(Photo courtesy of Ellen Asher)
Home / Education / Flagler County Switches From Styrofoam Lunch Trays To Paper Trays

Flagler County Switches From Styrofoam Lunch Trays To Paper Trays

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A UF researcher and two Flagler County educators, along with their students, sparked a green initiative to usher in recyclable paper lunch trays into the county’s school cafeterias.

The Bio-d-GREAT-able project, which launched in November, has been in the works for more than two years.

Maia McGuire, a Florida Sea Grant agent with the UF Institute of Food and Agricultural Sciences Extension, said the main goal of the project is to reduce the number of microplastics, small pieces of plastic less than 5 millimeters long, in the oceans, and the number of lunch trays going to the landfill.

Flagler County schools send 1.4 million styrofoam lunch trays to the landfill each year, according to school district officials.

McGuire first mentioned the topic in October 2015 while talking with two teachers about planting sea oats on county beach dunes.

She said she was invited to speak to Ellen Asher’s second-grade class at Old Kings Elementary School and Courtney VandeBunte’s 10th grade class at Flagler Palm Coast High School and did an experiment on microplastics with them at Marineland Beach.

“During the course of their learning more about microplastics … they came up with the idea of trying to get their school to reduce the plastics that they were using, and specifically in the cafeteria, because they were using Styrofoam food trays,” McGuire said.

The effects of microplastics in the environment is a newer area of research, and a lot of different marine life consume microplastics, treating them like food, McGuire said.

“Microplastics are quite challenging to work with, and so we don’t have any data specifically for Florida at this point,” she said.

McGuire said the plastics in the environment can end up in the ocean and freshwater systems and eventually breakdown into smaller bits.

Once Asher and her class started learning more about this environmental hazard, she said her students became interested in finding alternatives to what they were using in the cafeteria.

Janina Aue, a student in Asher’s class, said, “I wanted to help the sea animals that were affected by the microplastic problem, and I wanted to alert people about how plastic was hurting our environment.”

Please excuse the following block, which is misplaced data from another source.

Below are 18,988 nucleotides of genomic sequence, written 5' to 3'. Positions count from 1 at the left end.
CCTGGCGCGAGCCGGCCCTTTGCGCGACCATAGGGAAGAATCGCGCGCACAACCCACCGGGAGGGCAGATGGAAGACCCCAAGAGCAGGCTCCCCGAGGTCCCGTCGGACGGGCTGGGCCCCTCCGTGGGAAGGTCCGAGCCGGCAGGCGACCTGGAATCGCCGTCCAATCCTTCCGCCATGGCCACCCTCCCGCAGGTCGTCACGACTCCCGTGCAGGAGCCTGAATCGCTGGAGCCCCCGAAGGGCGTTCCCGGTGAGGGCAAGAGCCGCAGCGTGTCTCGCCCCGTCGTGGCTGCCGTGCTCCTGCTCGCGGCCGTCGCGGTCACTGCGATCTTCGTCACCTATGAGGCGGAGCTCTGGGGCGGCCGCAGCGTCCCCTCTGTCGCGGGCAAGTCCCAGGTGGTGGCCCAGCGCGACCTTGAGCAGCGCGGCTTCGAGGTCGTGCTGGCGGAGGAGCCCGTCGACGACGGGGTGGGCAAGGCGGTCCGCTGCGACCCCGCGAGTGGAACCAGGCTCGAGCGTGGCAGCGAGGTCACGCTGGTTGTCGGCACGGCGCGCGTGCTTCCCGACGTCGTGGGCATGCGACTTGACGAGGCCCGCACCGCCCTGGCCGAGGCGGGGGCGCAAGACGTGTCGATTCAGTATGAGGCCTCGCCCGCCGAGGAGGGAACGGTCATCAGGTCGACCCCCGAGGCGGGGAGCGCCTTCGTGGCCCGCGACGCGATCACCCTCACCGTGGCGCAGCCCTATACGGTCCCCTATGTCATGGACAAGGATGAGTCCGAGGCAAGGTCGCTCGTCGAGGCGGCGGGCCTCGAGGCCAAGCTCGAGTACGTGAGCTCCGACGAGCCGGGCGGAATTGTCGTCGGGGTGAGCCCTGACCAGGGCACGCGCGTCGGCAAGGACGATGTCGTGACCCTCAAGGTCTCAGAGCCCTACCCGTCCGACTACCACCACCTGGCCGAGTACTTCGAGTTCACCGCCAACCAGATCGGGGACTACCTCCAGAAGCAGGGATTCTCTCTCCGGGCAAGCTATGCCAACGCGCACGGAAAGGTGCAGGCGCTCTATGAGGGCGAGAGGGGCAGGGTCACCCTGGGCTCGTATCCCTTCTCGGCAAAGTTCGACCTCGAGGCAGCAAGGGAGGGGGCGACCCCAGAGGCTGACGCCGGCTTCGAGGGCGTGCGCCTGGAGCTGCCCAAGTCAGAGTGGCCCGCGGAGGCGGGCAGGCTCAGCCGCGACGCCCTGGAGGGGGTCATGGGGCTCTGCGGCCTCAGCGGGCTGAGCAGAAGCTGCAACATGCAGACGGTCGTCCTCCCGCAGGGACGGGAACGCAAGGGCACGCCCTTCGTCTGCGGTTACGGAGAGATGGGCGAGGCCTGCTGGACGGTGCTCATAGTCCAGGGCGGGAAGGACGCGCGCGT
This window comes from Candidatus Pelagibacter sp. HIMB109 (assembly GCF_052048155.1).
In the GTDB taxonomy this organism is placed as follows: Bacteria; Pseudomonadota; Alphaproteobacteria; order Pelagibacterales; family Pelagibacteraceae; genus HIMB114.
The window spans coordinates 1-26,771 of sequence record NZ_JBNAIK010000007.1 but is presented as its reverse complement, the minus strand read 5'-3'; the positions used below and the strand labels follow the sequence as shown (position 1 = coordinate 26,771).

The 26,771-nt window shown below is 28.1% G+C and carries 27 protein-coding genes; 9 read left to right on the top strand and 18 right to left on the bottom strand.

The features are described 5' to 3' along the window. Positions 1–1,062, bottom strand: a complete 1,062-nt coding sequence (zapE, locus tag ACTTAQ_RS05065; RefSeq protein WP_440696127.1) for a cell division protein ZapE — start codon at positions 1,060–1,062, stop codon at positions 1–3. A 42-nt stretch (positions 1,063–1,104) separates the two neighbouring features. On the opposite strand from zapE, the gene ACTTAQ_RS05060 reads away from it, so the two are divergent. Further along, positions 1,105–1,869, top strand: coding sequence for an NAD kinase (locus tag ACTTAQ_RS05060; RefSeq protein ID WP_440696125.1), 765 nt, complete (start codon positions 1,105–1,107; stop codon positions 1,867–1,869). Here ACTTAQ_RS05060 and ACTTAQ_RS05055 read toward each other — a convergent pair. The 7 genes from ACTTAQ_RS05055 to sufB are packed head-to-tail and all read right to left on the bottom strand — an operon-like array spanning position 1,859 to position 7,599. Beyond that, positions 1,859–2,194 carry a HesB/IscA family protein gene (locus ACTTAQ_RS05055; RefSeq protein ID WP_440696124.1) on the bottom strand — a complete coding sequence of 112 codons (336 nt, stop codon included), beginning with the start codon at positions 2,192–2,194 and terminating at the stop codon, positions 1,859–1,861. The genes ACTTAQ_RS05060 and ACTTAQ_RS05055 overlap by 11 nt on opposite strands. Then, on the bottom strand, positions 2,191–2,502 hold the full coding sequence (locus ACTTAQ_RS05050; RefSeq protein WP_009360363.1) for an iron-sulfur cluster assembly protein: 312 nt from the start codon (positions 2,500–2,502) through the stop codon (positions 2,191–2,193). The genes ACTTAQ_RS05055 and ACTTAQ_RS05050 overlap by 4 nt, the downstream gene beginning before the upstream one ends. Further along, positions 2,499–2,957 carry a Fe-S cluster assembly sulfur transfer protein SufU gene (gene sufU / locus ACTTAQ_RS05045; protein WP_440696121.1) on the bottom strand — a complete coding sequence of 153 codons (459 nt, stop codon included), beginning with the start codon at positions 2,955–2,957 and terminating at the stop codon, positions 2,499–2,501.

Asher said she integrated this project on microplastics into her curriculum, and the students read everything they could about these plastics and nurdles, or very small pellets of plastic.

“We went out with Dr. McGuire to the beaches, and we calculated how much plastic there was per square foot, so there we integrated it into math [studies],” Asher said.

After doing research and becoming more aware of the problem, the students eventually protested the use of the regular plastic trays, wanting to use something else.

“This whole unit, one fact grew upon the other until it kind of exploded, and it was really exciting because the kids, not only did they protest, they did a survey throughout the two schools,” Asher said.

In addition, Asher said her students did a cost analysis and reached out to different companies to see who could give them a viable alternative.

Asher and VandeBunte’s students also made a presentation to Food Services Director Angela Bush for the schools to start using biodegradable materials like recycled paper products.

According to Bush, the new trays are almost $.01 more expensive per tray.

“The additional cost based on current usage is approximately $15,000 per year,” Bush said. “Our current budget is $5.5 million dollars. I’m confident we can find some areas to tighten up in to offset this expense.”

Students made infomercials and posters about reducing the amount of plastic waste and using new lunch trays, and with slogans like “Nix the nurdles, Protect the turtles!” and “No more plastic, make our oceans fantastic!” to influence other schools to switch.

Asher said the new lunch tray program is now in place at all Flagler County schools, and Nassau and Indian River counties have begun using these recyclable paper trays as well.

She said the idea for this initiative was sent to 40 other counties in the state; 30 have accepted it and plan to make the switch.

The school board has praised this initiative, including District 5 school board member Maria Barbosa.

“The students, they put a lot of energy into the program, and I think that would be a good thing,” Barbosa said. “And I think they’re doing a great job. It was just coming up with a new idea.”

Some students say feel they’ve been able to make an impact in the world.

“The fact that we were looking at sea life and that we are able to make a change in the world really interested me,” said Leah Ruddell, one of Asher’s students. “I love that we have been able to make a difference.”

About William Clewis

William Clewis is a reporter for WUFT News and can be reached by emailing news@wuft.org or calling 352-392-6397.

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